Some police officers, especially the special operations officers, are well trained by the Egyptian Armed Forces in Al-Sa'ka Military School.

Uniforms and equipment

Ranks

Egyptian police rank insignia are the same as those used by the Egyptian Army. Commissioned police ranks resemble those of the Egyptian Army. The highest-ranking Egyptian police officer is a Lieutenant General and officer ranks descend only to first lieutenant. Enlisted police ranks include master sergeant, sergeant, corporal, and private.

Officers' ranks

Officers rank insignia of the Egyptian Police
Lieutenant First Lieutenant Captain Major Lieutenant Colonel Colonel Brigadier Major General
Arabic: ملازم Arabic: ملازم أول Arabic: نقيب Arabic: رائد Arabic: مقدم Arabic: عقيد Arabic: عميد Arabic: لواء

Police uniforms

Egyptian police uniforms are similar to the Egyptian Army's service uniform for the ground forces, which is khaki drill cotton. However, enlisted police personnel wear a black wool bush jacket and trousers in the winter and a white cotton bush jacket and trousers in the summer. Certain police personnel also wear a blue or black beret.

Equipment

Egyptian law enforcement police officers generally carry either the M&P357, CZ 75B or Glock pistol when on regular duty, however, heavy arms are always available at police stations. These include submachine guns, assault rifles, shotguns and carbines, while special units may also have additional weapons like Flash bang and stinger tear gas grenades, H&K USP series and SIG Sauer series pistols, Heckler & Koch MP5, Heckler & Koch UMP and FN P90 submachine guns, M14 rifle, the Remington 700P and some .50 caliber sniper rifles. [2] [citation needed]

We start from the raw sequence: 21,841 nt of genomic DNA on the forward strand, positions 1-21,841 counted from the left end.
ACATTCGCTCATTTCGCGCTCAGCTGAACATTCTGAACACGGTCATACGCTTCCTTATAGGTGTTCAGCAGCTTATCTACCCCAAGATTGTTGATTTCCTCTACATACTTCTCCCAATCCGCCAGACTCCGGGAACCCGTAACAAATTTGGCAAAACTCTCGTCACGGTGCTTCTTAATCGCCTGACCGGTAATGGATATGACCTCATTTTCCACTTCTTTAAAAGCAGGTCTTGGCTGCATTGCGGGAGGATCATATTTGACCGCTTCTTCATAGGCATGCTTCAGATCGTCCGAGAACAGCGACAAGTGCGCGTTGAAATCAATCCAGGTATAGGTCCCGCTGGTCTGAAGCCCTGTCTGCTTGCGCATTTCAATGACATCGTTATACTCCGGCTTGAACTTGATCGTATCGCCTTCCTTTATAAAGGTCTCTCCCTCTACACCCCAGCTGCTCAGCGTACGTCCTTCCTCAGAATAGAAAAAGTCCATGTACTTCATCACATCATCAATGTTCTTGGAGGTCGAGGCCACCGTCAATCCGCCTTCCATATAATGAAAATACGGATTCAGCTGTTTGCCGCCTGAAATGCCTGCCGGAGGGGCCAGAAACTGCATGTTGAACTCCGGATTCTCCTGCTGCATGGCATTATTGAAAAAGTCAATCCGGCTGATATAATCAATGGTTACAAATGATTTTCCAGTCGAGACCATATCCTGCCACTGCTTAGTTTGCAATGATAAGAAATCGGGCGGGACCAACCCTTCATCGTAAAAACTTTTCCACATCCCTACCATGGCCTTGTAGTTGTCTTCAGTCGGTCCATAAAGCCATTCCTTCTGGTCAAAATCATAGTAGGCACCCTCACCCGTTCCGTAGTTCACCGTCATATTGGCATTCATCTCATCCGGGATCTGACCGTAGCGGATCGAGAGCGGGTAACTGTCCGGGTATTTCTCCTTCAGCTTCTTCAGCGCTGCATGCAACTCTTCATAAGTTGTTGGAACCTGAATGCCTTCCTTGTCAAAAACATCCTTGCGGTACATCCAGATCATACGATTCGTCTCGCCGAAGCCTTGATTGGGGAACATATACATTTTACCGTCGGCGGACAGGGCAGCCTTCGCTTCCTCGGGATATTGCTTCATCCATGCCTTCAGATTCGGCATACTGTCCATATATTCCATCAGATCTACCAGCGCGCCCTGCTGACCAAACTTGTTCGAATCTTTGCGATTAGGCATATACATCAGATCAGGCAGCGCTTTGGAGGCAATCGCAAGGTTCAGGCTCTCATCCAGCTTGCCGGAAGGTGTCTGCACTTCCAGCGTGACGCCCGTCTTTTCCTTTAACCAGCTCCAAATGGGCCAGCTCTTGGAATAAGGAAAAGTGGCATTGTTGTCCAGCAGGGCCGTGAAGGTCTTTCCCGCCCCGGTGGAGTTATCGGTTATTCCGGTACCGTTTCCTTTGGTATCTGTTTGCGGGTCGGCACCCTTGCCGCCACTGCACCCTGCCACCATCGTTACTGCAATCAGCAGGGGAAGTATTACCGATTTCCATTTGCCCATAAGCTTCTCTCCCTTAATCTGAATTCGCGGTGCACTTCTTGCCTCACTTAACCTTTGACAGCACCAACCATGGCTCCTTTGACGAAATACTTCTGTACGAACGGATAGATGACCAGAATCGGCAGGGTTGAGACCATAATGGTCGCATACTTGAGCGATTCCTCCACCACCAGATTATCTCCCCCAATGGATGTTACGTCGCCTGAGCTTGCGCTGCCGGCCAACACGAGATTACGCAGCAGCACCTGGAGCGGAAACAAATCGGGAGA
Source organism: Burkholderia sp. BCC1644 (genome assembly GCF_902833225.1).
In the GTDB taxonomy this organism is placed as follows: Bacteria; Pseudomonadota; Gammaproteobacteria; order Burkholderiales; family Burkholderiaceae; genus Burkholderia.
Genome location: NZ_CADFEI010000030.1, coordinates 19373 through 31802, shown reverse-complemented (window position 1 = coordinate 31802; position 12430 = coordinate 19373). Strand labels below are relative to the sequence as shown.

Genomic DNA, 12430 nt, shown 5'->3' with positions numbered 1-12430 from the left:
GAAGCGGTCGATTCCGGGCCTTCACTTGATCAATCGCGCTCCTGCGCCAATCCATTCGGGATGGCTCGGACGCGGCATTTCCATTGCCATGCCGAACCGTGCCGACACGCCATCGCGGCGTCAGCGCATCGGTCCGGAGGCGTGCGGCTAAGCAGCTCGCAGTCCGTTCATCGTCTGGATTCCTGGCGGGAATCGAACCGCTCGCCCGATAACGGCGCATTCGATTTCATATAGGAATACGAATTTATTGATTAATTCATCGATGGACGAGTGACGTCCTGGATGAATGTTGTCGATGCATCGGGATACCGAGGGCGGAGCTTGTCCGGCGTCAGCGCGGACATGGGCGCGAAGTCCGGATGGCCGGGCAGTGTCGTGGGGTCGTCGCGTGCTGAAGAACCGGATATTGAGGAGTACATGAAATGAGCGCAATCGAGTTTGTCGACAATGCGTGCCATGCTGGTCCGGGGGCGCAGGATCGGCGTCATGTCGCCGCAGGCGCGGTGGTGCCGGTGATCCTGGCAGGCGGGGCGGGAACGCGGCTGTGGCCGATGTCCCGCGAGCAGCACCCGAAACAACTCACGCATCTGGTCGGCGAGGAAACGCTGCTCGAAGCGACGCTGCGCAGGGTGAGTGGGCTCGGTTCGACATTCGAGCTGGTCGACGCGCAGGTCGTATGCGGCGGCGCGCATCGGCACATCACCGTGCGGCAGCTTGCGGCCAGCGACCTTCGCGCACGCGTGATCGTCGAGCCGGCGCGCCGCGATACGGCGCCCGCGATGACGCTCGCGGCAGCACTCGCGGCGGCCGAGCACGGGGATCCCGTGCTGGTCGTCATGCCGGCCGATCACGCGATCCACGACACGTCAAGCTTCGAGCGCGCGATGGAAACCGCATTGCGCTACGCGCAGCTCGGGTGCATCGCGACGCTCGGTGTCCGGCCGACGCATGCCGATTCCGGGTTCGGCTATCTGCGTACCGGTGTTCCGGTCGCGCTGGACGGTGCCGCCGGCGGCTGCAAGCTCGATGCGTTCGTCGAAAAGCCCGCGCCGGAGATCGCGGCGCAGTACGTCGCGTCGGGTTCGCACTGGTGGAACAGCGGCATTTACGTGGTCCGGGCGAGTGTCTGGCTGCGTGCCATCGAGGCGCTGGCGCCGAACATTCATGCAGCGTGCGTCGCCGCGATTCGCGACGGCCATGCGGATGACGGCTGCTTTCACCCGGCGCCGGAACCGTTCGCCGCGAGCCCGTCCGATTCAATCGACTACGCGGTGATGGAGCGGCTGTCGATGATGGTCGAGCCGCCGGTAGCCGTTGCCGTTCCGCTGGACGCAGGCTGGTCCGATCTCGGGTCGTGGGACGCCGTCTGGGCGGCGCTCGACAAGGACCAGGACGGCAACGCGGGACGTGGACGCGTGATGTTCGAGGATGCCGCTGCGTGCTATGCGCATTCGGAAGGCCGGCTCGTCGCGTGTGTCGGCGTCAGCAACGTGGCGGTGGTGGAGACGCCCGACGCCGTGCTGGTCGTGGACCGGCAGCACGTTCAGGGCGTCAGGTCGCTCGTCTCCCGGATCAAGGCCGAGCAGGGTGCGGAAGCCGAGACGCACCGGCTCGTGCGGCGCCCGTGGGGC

The Tourism and Antiquities Police cover tourist destinations like historical sites, museums, hotels, etc. Places such as the Great Pyramid of Giza, Memphis Giza, Egyptian Museum, etc. in Cairo, AlexandriaQaitbay Citadel and the Serapium Temple and Pompey's Pillar, etc., going through all cities in Egypt carrying same weapons as law enforcement police.[citation needed]

Transport

Egyptian National Police Iveco Eurocargo.

Unlike in many other countries, the Egyptian police extensively use SUVs. The Egyptian produced Jeep vehicle used to be the most common police car in Egypt but in recent years, other similar vehicles have also come into police use. SUVs are known for their capabilities to move around in any sort of terrain. Depending upon the location, the police vehicles may have individual revolving lights (strobe lights) or light bars, sirens etc. An extensive modernisation drive has ensured that these vehicles are equipped with wireless sets in communication with a central control room. Traffic Police vehicles generally also have equipment like speed radars, breath analysers and emergency first aid kits. Color schemes of police vehicles vary according to their location and which directorate they belong to.

For traffic regulation and patrolling in cities, motorcycles are also used. This is because of increasing congestion in cities where the heavier bikes would prove to be unwieldy when compared to the nimbler handling the newer bikes were capable of. The bikes are provided with two-way radios, strobes and sirens and are generally painted white. Some cities make use of sedans as patrol vehicles or high speed 'interceptors' on highways. Of late, the various police forces are on a modernisation drive, upgrading and revamping their fleet with new vehicles.

Relations with public